It's Monday – and time for another Real Food Quote Monday (RFQM). I'm catching up on my reading of the latest Wise Traditions journal from the Weston A. Price Foundation. I got the Spring 2010 issue more than a month ago, and I just finished the “Letters” section. That speaks not only to how behind I am, but to the fact that every word in the journal is worth reading.
Allan Balliett, who runs a biodynamic CSA, from Shephardstown, West Virginia wrote a very enlightening letter, bringing our attention to fake CSAs. He said when he browsed LocalHarvest.org, he noticed an increasing number of “fake CSAs” — farms or organizations that distribute non-organic produce they acquire from off their farm. Don't mistake this for local farms who've partnered together to offer greater abundance to local consumers; the fake CSAs distribute food where the source is unknown or obscured.
“Transparency is lost. And so are the deep benefits of getting your family's food from a CSA. As the local food marketplace has grown, entrepreneurs [have moved in] who do not operate from the ethical grounds [from which] the movement arose.”
What is a CSA? According to LocalHarvest.org, “Over the last 20 years, Community Supported Agriculture (CSA) has become a popular way for consumers to buy local, seasonal food directly from a farmer. Here are the basics: a farmer offers a certain number of “shares” to the public. Typically the share consists of a box of vegetables, but other farm products may be included. Interested consumers purchase a share (aka a “membership” or a “subscription”) and in return receive a box (bag, basket) of seasonal produce each week throughout the farming season.”
As Allan points out, “a fake CSA exploits a consumer's assumption about the value of a CSA.” I'd say so! When I think CSA, I think:
- I expect to receive high-quality local produce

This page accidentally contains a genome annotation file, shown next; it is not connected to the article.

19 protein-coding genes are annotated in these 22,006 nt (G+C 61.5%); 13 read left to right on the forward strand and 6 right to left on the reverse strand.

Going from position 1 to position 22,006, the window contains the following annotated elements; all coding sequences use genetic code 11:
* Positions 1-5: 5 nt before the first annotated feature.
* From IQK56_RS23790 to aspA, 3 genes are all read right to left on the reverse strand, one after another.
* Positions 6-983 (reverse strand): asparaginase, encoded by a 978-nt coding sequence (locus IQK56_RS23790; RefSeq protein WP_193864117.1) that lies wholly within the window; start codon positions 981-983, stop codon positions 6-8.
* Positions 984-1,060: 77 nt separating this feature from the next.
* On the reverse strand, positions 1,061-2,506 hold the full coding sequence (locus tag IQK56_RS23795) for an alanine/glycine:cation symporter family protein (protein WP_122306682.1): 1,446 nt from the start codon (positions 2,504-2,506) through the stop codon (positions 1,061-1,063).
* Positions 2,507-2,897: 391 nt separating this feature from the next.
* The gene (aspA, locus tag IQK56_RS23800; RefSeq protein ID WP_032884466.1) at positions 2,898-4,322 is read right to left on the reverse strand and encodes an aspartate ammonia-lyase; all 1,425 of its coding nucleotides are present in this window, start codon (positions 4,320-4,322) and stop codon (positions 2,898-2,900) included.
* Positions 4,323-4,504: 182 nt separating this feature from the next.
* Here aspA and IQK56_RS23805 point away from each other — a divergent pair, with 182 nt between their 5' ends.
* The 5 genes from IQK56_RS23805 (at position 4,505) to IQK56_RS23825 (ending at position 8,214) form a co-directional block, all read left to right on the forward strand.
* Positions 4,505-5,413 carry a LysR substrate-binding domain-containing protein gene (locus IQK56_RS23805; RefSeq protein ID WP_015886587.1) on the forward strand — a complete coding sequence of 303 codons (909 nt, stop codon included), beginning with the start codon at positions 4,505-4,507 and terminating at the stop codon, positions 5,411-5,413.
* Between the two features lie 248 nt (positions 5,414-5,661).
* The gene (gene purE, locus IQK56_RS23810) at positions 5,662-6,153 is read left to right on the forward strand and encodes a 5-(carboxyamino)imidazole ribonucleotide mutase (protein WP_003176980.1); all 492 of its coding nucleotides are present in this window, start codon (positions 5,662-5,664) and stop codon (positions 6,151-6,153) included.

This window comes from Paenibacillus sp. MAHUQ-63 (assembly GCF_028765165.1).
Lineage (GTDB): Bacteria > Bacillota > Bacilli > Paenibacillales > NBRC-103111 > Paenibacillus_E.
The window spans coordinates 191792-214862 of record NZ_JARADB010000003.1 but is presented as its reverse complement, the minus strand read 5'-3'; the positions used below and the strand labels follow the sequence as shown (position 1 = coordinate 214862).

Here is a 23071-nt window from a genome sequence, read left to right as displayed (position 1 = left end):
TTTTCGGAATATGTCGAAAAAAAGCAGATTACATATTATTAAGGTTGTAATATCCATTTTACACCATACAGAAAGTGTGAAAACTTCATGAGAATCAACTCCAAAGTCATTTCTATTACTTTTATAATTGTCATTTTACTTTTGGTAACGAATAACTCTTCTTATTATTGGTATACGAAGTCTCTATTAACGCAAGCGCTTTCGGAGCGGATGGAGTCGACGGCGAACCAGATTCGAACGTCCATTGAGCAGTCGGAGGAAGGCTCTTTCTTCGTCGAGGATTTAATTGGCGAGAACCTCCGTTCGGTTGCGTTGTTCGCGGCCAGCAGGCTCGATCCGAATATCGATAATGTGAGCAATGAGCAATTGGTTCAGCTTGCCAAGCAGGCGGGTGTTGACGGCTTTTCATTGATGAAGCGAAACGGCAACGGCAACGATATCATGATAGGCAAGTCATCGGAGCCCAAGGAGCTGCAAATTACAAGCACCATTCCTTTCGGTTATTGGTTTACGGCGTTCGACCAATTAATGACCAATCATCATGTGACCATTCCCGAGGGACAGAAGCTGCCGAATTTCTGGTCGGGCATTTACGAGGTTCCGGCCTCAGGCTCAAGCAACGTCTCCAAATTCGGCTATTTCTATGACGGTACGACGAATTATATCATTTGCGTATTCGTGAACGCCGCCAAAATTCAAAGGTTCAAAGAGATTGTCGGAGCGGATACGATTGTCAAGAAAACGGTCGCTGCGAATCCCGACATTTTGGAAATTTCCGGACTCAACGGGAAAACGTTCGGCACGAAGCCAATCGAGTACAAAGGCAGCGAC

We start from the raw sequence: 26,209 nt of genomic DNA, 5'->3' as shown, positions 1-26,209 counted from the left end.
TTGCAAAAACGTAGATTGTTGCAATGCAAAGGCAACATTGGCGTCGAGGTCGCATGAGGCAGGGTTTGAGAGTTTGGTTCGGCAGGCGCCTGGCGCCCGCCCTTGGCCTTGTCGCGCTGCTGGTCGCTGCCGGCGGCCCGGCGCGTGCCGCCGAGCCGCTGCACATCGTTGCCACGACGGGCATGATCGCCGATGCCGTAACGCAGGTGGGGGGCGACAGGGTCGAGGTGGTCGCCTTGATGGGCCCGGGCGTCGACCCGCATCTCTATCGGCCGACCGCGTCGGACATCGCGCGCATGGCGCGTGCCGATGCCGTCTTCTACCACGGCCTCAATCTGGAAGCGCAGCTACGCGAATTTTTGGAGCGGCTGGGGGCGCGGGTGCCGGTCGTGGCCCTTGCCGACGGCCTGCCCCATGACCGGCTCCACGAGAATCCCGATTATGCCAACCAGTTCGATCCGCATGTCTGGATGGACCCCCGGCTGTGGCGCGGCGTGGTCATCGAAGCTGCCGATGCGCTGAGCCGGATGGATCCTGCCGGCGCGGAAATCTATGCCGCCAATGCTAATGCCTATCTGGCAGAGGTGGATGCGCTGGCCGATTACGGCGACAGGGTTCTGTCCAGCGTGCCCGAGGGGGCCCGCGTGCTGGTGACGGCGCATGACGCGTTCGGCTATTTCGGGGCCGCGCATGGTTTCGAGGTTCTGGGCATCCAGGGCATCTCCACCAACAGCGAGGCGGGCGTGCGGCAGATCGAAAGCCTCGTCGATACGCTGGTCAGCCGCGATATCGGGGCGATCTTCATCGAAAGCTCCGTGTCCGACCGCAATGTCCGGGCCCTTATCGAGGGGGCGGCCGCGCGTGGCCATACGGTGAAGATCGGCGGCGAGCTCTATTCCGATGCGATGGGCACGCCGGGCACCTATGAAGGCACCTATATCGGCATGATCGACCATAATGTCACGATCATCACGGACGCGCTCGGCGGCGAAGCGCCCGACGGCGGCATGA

- I expect my produce to have been picked very recently (ideally the day of distribution)
- I feel good that I'm supporting a local farm or farms who are ecological farmers — doing their best to take care of the land
- I enjoy the convenience of receiving all my produce in one box or at one location
If you are or were a CSA consumer, what are your assumptions?
In a fake CSA, which distributes produce from unknown or obscure sources, three of my four assumptions are violated:
- (violation) My produce may come via a USDA organic food club cooperative — probably not local
- (violation) My produce is probably not fresh if it was shipped in for distribution
- (violation) I am probably not supporting local, ecological farmers, but rather USDA organic farmers
- I still receive the convenience of picking it all up in one place
Oh, wonderful. As a fake CSA recipient, I still get convenience, but none of the most important benefits:
- love for my neighbor (that's what we do when we choose local)
- health for my body (food grown in healthy soil)
- stewardship of the earth (farmers who improve soil quality)
Here's a revealing quote from Allan Balliett on the subject of the limitations of USDA organic farming.
“When choosing produce for maximum health, one must always remember that USDA organic is a procedural approach to reducing toxins and has zero nutritional goals. In addition, commercial farms and farmers simply cannot and do not take care of the land as well as the small ecological farmer does.”
We've got to go beyond natural and organic. If we're careful, a CSA can help us do that. Not a fake CSA — a real CSA.
Here's a similar issue. Answer this question: If you went to a local farm stand, would you expect that the produce sold there came from that very farm? (Or at least one nearby, if a few farmers were working together.) I would. There's large local farm in my area with an even larger farm stand. Yet, they ship in a great deal of their produce. I call this a fake farm stand.
What can we do to avoid fake CSAs or fake farm stands? Transparency. Know the farmer. Ask questions. Visit the farm. Grow it ourselves. It isn't hard, but it takes being present and involved with our food's origin.
What do you think? Have you run into an fake CSAs or fake farm stands? You can read the entirety of Allan Balliett's letter here.
We only recommend products and services we wholeheartedly endorse. This post may contain special links through which we earn a small commission if you make a purchase (though your price is the same).